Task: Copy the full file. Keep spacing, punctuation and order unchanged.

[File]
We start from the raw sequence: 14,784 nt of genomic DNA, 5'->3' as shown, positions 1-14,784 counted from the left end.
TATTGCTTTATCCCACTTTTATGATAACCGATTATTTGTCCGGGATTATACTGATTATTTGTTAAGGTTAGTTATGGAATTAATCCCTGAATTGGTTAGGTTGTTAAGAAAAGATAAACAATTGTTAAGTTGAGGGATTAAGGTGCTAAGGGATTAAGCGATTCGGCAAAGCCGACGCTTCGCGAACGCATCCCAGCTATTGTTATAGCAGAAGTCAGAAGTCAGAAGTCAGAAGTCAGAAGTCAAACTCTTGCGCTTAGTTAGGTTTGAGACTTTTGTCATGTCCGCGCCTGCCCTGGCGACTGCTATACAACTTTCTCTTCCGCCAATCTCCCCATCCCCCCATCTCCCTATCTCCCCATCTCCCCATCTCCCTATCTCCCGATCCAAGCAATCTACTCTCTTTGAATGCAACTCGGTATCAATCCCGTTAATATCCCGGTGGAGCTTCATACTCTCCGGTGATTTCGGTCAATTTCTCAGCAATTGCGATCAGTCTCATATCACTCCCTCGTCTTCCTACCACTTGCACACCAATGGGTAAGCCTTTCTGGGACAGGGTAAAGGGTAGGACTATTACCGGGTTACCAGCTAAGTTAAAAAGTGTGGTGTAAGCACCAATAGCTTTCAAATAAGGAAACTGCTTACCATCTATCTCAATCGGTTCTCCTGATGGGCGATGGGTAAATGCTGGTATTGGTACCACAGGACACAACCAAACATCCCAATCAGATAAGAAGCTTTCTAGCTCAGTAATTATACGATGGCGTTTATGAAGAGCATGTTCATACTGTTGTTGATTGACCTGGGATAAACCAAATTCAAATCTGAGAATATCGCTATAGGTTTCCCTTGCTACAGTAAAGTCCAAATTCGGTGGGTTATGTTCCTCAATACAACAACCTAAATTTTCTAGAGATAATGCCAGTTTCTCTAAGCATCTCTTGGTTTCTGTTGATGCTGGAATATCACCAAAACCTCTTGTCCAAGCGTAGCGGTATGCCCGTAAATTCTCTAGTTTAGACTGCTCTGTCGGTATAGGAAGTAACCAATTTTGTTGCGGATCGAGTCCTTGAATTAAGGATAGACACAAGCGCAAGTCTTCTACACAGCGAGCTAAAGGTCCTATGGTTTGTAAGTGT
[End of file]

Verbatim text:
We start from the raw sequence: 14,784 nt of genomic DNA, 5'->3' as shown, positions 1-14,784 counted from the left end.
TATTGCTTTATCCCACTTTTATGATAACCGATTATTTGTCCGGGATTATACTGATTATTTGTTAAGGTTAGTTATGGAATTAATCCCTGAATTGGTTAGGTTGTTAAGAAAAGATAAACAATTGTTAAGTTGAGGGATTAAGGTGCTAAGGGATTAAGCGATTCGGCAAAGCCGACGCTTCGCGAACGCATCCCAGCTATTGTTATAGCAGAAGTCAGAAGTCAGAAGTCAGAAGTCAGAAGTCAAACTCTTGCGCTTAGTTAGGTTTGAGACTTTTGTCATGTCCGCGCCTGCCCTGGCGACTGCTATACAACTTTCTCTTCCGCCAATCTCCCCATCCCCCCATCTCCCTATCTCCCCATCTCCCCATCTCCCTATCTCCCGATCCAAGCAATCTACTCTCTTTGAATGCAACTCGGTATCAATCCCGTTAATATCCCGGTGGAGCTTCATACTCTCCGGTGATTTCGGTCAATTTCTCAGCAATTGCGATCAGTCTCATATCACTCCCTCGTCTTCCTACCACTTGCACACCAATGGGTAAGCCTTTCTGGGACAGGGTAAAGGGTAGGACTATTACCGGGTTACCAGCTAAGTTAAAAAGTGTGGTGTAAGCACCAATAGCTTTCAAATAAGGAAACTGCTTACCATCTATCTCAATCGGTTCTCCTGATGGGCGATGGGTAAATGCTGGTATTGGTACCACAGGACACAACCAAACATCCCAATCAGATAAGAAGCTTTCTAGCTCAGTAATTATACGATGGCGTTTATGAAGAGCATGTTCATACTGTTGTTGATTGACCTGGGATAAACCAAATTCAAATCTGAGAATATCGCTATAGGTTTCCCTTGCTACAGTAAAGTCCAAATTCGGTGGGTTATGTTCCTCAATACAACAACCTAAATTTTCTAGAGATAATGCCAGTTTCTCTAAGCATCTCTTGGTTTCTGTTGATGCTGGAATATCACCAAAACCTCTTGTCCAAGCGTAGCGGTATGCCCGTAAATTCTCTAGTTTAGACTGCTCTGTCGGTATAGGAAGTAACCAATTTTGTTGCGGATCGAGTCCTTGAATTAAGGATAGACACAAGCGCAAGTCTTCTACACAGCGAGCTAAAGGTCCTATGGTTTGTAAGTGT